Ackroyd's fiction and biography are a celebration of Blake's native city, specialising as they do in its history, its hidden lore, its magic, its "great artists", its common people and their music and music halls. So he opens his arms to "London Blake" as he calls him. Blake spent most of his life within the square mile or so enclosed by Oxford Street, Holborn and the Strand, while crossing the river for a spell at 13 Hercules Buildings, Lambeth. In the garden there, Mr and Mrs Blake read Paradise Lost in costume, unmolested by neighbours. In his study there, as elsewhere, he was visited by spirits: "the roof of my study opened; he ascended into heaven; he stood in the sun, and beckoning to me, moved the universe. An angel of evil could not have done that - it was the archangel Gabriel." There was also a season of outright exile - to Sussex, within hearing of the roar of the sea.
His true home was eternity, but he was nonetheless the inhabitant of an actual and tangible "mundane" city, with its inns, pleasure gardens and assembly halls, its Swedenborgian New Church and the Jacobean canal and water supply of its New River, its signs and handbills, its sights and sayings, its crowds and its individuals, its man with a plate of pickled cucumber on his head. Ackroyd deals wonderfully, and relevantly, with all this information. "Blake tends instinctively towards those great London forms, spectacle and melodrama, and is often preoccupied with the movements of crowds and assemblies." Ackroyd likes to use the word "great". And the words "ancient" and "mystery". He uses the word "secular" as if he doesn't much like the sound of it.
He has often been preoccupied with a dark past containing sorcerers and murderers, and here, too, there is plenty of talk of alchemists, astrologers, antinomians, cabbalists, sexual magicians, mesmerists, magnetisters, prophets. Blake counts, in this context, as "one of those extraordinary Londoners who, self-taught, reach out towards the past and seek the truths of ancient knowledge", and his Prophetic Books count as the least he might have been expected to produce in the circumstances. Like Blake, Ackroyd is the dowser and diviner of an ancient past, and he is a chauvinist here on its behalf and on behalf of London the Great, "awash" at this time "with mysticism and millenarian yearnings". The deluge was lost on the observant James Boswell, who was in town at the time (and who seems never to have heard of Blake). "As a man is", of course, "so he sees." Blake's saying suggests that he would not have been surprised to learn that Boswell saw very few mystics.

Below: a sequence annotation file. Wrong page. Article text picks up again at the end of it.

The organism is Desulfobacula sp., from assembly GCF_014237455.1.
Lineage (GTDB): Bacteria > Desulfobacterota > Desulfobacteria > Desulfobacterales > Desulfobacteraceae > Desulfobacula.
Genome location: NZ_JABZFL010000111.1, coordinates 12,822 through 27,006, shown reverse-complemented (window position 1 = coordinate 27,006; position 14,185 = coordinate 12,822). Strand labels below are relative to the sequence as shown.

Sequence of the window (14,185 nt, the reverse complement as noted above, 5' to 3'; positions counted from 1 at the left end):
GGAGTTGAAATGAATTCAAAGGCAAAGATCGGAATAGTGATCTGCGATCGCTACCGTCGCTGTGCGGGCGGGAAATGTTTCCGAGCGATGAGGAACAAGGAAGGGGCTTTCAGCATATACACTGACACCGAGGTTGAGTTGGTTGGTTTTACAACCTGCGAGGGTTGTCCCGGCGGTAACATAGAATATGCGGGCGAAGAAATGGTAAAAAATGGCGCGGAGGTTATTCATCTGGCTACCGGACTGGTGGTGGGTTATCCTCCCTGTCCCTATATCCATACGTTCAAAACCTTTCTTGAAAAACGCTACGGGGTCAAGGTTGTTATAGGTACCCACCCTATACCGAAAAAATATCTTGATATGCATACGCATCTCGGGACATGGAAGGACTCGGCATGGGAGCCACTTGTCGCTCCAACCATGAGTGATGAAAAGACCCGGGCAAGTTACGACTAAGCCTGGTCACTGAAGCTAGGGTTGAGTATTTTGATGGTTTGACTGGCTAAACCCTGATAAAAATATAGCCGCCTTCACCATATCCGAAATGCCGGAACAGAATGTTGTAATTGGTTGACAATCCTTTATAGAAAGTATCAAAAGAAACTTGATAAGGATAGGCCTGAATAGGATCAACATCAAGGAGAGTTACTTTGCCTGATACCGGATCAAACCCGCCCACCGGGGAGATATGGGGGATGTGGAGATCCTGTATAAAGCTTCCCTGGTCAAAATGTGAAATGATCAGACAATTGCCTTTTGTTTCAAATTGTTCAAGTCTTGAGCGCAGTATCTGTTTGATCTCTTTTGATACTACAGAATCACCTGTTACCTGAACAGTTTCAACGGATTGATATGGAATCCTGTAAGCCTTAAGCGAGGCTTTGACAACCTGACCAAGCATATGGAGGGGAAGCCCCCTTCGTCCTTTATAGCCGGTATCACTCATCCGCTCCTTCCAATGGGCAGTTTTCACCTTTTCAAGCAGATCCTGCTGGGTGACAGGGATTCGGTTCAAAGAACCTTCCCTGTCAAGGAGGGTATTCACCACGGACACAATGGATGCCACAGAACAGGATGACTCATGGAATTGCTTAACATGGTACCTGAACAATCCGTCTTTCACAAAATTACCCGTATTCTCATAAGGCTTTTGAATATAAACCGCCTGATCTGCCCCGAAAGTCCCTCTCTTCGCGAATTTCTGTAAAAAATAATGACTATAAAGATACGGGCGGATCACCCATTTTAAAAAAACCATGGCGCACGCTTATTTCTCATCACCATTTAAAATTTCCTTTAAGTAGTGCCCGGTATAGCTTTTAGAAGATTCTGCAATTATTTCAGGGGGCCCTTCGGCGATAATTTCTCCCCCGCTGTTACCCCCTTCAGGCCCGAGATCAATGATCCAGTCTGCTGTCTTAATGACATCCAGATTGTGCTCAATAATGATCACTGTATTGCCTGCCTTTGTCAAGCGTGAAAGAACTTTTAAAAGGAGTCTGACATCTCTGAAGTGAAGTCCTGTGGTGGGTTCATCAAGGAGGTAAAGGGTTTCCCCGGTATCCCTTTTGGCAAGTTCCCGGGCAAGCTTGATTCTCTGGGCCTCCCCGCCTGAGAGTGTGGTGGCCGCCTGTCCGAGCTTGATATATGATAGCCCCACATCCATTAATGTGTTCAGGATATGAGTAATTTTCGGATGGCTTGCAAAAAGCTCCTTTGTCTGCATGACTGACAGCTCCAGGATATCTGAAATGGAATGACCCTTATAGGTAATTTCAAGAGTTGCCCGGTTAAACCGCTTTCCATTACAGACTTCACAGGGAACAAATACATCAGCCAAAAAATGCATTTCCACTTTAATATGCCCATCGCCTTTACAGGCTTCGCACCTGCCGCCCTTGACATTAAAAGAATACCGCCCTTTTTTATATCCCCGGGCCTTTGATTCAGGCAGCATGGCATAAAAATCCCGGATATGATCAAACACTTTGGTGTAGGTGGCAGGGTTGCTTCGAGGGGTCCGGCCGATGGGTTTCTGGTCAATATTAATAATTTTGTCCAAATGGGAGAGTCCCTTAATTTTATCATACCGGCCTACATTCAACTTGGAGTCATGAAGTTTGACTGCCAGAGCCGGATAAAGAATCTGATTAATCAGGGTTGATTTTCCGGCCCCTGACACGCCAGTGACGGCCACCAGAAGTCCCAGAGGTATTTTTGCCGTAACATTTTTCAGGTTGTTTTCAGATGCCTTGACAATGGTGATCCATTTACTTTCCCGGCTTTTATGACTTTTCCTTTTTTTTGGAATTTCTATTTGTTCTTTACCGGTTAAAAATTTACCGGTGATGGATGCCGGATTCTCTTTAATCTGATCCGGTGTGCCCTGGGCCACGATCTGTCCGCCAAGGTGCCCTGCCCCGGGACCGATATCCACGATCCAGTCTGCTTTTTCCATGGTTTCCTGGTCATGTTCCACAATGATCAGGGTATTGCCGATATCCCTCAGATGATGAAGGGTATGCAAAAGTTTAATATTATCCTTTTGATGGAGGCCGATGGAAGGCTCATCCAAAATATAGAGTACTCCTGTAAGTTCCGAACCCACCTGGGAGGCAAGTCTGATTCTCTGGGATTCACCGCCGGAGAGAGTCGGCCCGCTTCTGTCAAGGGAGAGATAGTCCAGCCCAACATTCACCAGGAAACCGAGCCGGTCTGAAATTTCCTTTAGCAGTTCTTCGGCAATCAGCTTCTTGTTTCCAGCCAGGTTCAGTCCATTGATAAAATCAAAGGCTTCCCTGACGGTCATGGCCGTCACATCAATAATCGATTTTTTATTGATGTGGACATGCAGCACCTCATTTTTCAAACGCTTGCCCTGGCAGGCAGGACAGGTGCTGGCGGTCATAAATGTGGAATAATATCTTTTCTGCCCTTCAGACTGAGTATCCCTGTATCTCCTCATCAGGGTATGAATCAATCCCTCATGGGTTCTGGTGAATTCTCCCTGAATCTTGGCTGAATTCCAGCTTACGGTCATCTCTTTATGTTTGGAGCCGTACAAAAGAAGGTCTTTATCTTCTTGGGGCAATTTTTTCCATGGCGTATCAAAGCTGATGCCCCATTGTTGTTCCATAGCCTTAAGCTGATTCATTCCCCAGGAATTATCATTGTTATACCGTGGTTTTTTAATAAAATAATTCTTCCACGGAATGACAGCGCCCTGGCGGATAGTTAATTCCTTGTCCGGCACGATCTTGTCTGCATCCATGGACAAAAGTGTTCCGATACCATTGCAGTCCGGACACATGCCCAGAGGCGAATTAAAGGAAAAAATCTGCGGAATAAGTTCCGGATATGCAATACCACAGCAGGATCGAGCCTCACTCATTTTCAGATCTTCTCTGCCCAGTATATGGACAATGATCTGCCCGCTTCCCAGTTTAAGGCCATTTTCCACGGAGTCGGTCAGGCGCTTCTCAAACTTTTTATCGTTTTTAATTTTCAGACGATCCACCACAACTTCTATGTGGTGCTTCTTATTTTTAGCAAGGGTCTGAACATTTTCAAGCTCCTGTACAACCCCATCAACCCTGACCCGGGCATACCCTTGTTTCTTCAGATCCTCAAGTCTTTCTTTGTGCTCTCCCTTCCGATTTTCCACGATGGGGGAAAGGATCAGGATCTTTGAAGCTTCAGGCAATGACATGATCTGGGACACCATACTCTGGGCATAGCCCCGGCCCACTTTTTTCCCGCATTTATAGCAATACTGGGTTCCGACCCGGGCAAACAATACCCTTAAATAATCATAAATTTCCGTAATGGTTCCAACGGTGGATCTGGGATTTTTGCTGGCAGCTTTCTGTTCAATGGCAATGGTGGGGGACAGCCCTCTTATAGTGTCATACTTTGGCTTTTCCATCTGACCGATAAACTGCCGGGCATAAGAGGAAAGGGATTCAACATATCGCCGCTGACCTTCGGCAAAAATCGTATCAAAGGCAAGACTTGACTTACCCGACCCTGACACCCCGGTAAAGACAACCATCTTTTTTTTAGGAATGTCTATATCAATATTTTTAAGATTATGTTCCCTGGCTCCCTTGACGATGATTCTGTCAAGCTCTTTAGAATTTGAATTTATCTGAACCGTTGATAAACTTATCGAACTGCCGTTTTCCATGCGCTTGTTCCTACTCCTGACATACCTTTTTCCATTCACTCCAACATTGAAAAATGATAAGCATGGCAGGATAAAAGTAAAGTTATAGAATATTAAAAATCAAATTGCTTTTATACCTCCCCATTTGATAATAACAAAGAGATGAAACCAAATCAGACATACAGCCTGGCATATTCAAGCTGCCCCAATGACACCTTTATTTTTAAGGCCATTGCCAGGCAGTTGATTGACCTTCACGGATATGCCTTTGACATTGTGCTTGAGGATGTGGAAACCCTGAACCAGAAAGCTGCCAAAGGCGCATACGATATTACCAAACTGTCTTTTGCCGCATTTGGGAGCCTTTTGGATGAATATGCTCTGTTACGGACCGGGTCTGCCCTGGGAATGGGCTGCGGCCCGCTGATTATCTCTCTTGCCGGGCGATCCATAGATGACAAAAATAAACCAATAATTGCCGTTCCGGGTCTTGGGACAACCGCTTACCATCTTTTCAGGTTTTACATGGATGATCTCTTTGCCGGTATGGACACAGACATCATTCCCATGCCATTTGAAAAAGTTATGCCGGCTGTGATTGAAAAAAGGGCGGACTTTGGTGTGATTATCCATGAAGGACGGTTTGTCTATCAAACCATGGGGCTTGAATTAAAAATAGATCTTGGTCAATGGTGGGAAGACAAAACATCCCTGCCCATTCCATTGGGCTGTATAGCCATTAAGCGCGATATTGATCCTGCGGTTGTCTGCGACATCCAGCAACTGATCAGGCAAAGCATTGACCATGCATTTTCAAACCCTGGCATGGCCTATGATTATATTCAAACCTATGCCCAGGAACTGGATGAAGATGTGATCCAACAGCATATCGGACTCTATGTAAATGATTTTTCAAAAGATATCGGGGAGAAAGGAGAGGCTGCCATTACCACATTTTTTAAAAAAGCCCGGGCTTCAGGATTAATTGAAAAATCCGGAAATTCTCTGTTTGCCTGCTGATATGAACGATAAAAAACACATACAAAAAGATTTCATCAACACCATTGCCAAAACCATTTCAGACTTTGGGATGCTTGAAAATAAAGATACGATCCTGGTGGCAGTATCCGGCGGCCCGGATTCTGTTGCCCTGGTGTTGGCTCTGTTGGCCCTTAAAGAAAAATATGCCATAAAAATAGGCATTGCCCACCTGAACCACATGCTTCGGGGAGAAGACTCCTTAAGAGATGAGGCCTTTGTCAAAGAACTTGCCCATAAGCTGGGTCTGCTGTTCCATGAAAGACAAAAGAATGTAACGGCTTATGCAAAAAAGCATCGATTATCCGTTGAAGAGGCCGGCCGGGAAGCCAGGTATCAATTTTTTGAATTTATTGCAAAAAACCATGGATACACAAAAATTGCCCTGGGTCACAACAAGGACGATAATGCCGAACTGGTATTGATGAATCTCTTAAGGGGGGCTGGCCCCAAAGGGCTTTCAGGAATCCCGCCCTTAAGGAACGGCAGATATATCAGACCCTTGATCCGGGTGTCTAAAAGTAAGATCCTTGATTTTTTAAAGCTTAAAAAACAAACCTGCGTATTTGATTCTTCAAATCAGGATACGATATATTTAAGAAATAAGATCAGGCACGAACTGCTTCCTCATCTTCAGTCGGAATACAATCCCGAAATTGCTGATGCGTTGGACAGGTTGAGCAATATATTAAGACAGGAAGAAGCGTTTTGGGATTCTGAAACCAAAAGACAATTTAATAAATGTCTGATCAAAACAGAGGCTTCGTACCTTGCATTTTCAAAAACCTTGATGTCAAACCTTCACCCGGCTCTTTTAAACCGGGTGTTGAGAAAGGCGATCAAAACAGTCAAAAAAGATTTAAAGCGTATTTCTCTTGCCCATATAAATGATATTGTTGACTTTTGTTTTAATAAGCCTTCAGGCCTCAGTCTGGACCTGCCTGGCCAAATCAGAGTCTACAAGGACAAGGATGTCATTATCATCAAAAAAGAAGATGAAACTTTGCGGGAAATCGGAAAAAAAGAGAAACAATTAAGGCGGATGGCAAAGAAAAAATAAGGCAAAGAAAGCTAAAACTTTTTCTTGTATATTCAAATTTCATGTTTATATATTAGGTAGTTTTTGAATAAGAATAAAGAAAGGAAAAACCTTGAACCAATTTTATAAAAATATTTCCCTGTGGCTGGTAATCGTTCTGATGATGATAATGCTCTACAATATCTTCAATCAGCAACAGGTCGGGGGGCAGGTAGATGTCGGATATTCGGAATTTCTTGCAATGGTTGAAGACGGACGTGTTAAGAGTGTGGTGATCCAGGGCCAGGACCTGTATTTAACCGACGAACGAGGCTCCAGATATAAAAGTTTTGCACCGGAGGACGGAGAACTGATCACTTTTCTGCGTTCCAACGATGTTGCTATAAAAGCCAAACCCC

Ackroyd's approach helps to explain how Blake came to devote himself to composing and illuminating voluminously prophetic books of verse. How much it has to say about his best poems, which tend to be youthful and short, is a different story. It is the poetry which, for many readers, makes him great, and there are moments when such readers might feel this is a book about the wrong Blake.
Ackroyd pays sustained attention to Blake's practice as an engraver and illuminator. "He worked at literature and art at the same time, keeping the manuscript beside him and adding to it, at intervals, while the graver continued its task almost without intermission." This is a contemporary witness to the intentness of Blake's ambidextrous craft, carefully described by Ackroyd. His admiration for the pictures - with their excess of musculature and of morose antique hero - and for the poetry of the Prophetic Books, can sometimes, however, get out of hand. He likes to say of some effect or passage of Blake's, verbal or visual, that it is "powerful", and at one point quotes a passage about the creation of the "fallen" material world, beginning: "Till his brain in a rock, & his Heart/ In a fleshy slough formed four rivers/ Obscuring the immense Orb of fire/ Flowing down into night ..." "This is powerful poetry," he says. But is it? There then ensues a passage in which he is bewildering about Blake's being bewildering. You're left asking yourself how it can be powerful of Blake not to make sense.